Your Imagination

Imagination is a lovely thing.

It’s one of the things that makes humans powerful. Think of our ancestors. “Oh, I notice that rock is round… I wondeeeerrrr…” That’s how that story went and eventually there were wheels!

Almost everything that exists outside of the natural world started out in someone’s imagination. So, hey, imagination is great, and it can lead to useful things.

But something else stems from imagination, and it’s not so useful. Worry. “What if this awful thing happens??!?!!” or “I won’t be able to handle it if he breaks up with me” or “What if my kid turns out to be an unkind person?” Worry is future oriented, negative repetitive thinking, or anxious apprehension.

Of course everyone gets these thoughts.

If you feel plagued by worry, and find a lot of your attention is placed on negative ideas of the future, here are a couple things to try.

Start noticing it for what it is: imagination. Label it. When worry thoughts pop up, actually say to yourself, “oh, there’s imagination.” Take that step back, gently, away from the content. To call it what it is, imagining, just imagining. And then shift your attention, deliberately, to reality. To something physical and present, like the details of your breath, or the sights of what is right in front of you. To ground you in the present, in what is real. Need help? Try this 5 minute exercise to practice mindfully attending to sight. The point is to practice not pushing away or feeding worry thoughts, those fragments of imagination. Just gently shift the priority of your focus.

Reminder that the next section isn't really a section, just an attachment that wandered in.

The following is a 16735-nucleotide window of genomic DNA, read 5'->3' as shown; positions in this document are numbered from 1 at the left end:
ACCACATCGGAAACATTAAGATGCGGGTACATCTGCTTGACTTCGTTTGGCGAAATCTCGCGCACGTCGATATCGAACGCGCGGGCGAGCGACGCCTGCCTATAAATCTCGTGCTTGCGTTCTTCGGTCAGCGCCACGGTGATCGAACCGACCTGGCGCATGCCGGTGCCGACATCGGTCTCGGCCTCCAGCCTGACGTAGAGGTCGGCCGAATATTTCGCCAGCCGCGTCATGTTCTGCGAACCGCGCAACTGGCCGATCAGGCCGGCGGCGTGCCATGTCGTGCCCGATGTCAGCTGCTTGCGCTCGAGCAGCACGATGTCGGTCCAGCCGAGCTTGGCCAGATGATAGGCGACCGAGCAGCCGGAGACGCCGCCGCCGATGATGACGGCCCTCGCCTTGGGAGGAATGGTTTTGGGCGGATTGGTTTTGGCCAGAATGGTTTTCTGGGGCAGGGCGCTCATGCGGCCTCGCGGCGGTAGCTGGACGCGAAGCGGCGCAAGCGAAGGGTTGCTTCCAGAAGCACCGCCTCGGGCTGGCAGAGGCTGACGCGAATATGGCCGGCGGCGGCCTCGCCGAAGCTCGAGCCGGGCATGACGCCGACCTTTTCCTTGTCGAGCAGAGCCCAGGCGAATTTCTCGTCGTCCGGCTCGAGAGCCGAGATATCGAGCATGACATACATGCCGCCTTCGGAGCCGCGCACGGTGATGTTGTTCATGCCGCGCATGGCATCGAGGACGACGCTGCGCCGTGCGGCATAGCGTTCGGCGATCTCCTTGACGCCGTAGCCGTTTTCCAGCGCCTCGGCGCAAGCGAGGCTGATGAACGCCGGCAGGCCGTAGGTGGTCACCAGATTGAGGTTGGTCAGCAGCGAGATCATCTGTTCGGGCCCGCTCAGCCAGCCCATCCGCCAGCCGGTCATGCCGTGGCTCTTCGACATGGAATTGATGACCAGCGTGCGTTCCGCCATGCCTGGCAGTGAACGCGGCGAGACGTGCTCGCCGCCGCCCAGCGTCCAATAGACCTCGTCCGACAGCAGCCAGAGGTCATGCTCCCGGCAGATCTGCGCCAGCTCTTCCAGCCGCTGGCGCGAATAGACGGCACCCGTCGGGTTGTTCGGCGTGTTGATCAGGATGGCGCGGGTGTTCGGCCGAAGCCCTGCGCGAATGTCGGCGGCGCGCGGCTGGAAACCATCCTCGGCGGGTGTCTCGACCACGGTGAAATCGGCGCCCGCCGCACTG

Worry postponing. Pick a time, a 10 minute stretch in which your sole task will be to put all your effort into worrying. Nothing but worrying. Stay focused. Really do it. If worry thoughts arise outside that time, remind yourself that you have a dedicated time for that, and that you will come back to it then. This way your mind does not get constantly hijacked when you’d rather be putting your attention toward things that help you move toward your goals and values.

Step 1: Go chase meaning [even if anxiety tags along]

“Chasing meaning is better for your health than trying to avoid discomfort.”

-Kelly McGonigal, Ph.D.

Many people who struggle with anxiety work desperately hard to reduce the stress and anxiety in their lives. Most patients tell me at Session 1 that they want to get rid of anxiety, that that’s their goal. I get that. Anxiety doesn’t feel good.